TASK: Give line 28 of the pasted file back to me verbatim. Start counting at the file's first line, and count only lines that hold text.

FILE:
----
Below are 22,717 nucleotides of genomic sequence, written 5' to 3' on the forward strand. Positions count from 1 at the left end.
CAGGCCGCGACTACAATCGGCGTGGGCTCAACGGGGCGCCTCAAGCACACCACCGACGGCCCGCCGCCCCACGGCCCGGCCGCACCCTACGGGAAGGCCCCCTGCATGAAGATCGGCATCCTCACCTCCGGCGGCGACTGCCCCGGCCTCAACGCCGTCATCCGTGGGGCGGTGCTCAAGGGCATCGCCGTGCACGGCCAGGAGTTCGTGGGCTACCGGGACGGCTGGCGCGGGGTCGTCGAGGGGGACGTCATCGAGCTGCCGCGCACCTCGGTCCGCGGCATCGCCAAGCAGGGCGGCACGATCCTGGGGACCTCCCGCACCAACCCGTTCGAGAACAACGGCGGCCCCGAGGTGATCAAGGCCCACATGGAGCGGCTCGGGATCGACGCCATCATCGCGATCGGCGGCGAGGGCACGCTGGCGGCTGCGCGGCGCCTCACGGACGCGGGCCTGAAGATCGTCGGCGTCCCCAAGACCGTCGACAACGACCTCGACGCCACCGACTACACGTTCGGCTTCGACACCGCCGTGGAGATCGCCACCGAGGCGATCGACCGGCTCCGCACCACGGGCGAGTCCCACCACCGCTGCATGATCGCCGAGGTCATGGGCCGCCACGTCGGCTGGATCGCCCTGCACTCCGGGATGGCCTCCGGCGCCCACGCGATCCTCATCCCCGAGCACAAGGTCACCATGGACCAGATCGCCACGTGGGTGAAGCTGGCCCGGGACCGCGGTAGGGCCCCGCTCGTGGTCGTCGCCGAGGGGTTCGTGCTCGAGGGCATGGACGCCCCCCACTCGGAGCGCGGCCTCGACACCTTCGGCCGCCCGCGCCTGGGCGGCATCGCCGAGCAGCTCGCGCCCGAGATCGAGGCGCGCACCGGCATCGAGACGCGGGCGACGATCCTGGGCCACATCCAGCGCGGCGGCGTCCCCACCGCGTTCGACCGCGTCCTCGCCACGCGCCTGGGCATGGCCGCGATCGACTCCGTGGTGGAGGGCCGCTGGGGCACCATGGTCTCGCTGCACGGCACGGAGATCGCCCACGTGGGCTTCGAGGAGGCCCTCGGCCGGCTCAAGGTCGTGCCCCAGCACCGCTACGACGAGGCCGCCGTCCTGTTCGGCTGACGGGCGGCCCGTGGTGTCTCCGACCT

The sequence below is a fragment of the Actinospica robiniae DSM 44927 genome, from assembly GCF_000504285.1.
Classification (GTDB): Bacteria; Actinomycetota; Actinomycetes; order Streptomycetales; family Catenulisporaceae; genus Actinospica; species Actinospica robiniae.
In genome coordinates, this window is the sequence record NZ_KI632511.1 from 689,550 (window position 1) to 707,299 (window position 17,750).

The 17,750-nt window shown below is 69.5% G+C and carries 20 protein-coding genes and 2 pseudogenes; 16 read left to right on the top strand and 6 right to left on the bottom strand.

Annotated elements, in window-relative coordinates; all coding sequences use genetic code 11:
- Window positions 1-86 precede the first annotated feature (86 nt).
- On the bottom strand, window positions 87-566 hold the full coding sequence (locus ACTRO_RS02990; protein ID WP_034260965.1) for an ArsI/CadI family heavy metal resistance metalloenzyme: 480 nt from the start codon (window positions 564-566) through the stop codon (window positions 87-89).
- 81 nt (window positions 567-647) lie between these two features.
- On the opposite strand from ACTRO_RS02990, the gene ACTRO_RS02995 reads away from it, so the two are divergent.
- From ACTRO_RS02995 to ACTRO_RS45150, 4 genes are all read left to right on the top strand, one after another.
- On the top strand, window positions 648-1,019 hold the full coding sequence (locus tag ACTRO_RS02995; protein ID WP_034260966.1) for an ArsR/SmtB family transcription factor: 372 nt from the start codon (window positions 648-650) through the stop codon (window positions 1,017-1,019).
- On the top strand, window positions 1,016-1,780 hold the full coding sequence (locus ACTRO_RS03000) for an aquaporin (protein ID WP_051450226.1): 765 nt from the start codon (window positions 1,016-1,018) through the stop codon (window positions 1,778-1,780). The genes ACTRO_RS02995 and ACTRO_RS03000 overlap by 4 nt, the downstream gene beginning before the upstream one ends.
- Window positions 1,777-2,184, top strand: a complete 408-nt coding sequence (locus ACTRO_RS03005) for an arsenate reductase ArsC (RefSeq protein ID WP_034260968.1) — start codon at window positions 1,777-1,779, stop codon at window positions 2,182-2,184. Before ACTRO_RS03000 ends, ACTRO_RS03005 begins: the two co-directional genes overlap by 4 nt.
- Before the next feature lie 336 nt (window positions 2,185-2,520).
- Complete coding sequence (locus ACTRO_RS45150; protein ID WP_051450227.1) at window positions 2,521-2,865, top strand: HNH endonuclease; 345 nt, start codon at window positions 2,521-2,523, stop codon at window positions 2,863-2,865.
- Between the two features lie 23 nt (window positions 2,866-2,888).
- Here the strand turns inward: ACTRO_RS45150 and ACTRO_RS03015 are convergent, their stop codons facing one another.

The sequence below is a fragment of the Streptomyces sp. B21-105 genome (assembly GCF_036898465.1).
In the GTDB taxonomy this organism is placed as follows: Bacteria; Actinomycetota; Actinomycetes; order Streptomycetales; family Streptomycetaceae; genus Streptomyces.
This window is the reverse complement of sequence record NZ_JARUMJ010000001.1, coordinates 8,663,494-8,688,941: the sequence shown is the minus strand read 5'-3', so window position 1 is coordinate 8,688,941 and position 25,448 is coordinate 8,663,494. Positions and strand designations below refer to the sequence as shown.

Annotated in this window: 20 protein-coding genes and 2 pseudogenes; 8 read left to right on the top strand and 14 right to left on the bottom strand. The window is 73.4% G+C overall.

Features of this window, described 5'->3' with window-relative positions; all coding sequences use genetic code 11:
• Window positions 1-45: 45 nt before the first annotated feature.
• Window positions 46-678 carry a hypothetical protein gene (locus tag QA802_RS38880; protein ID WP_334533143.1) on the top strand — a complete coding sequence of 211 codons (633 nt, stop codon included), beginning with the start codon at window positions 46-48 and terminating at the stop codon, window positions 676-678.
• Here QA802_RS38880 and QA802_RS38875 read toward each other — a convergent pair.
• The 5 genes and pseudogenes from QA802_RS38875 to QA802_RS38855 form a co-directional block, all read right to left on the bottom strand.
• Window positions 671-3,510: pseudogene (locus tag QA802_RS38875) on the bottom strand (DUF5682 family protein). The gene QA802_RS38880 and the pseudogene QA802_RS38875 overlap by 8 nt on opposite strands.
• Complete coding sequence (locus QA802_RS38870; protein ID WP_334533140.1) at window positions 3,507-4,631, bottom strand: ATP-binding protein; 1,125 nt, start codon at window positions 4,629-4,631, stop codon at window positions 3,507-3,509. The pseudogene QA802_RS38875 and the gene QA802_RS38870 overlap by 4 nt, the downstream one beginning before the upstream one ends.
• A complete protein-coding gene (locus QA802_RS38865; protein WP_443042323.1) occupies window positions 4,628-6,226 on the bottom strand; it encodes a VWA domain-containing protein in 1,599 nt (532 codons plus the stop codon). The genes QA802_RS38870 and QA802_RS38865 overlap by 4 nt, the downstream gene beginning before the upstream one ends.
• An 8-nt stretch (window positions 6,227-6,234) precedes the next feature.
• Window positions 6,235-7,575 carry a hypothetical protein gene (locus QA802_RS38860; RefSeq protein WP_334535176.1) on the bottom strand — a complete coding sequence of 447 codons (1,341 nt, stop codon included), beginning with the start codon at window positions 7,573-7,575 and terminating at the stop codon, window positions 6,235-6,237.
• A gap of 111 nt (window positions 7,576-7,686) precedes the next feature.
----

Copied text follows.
• The 5 genes and pseudogenes from QA802_RS38875 to QA802_RS38855 form a co-directional block, all read right to left on the bottom strand.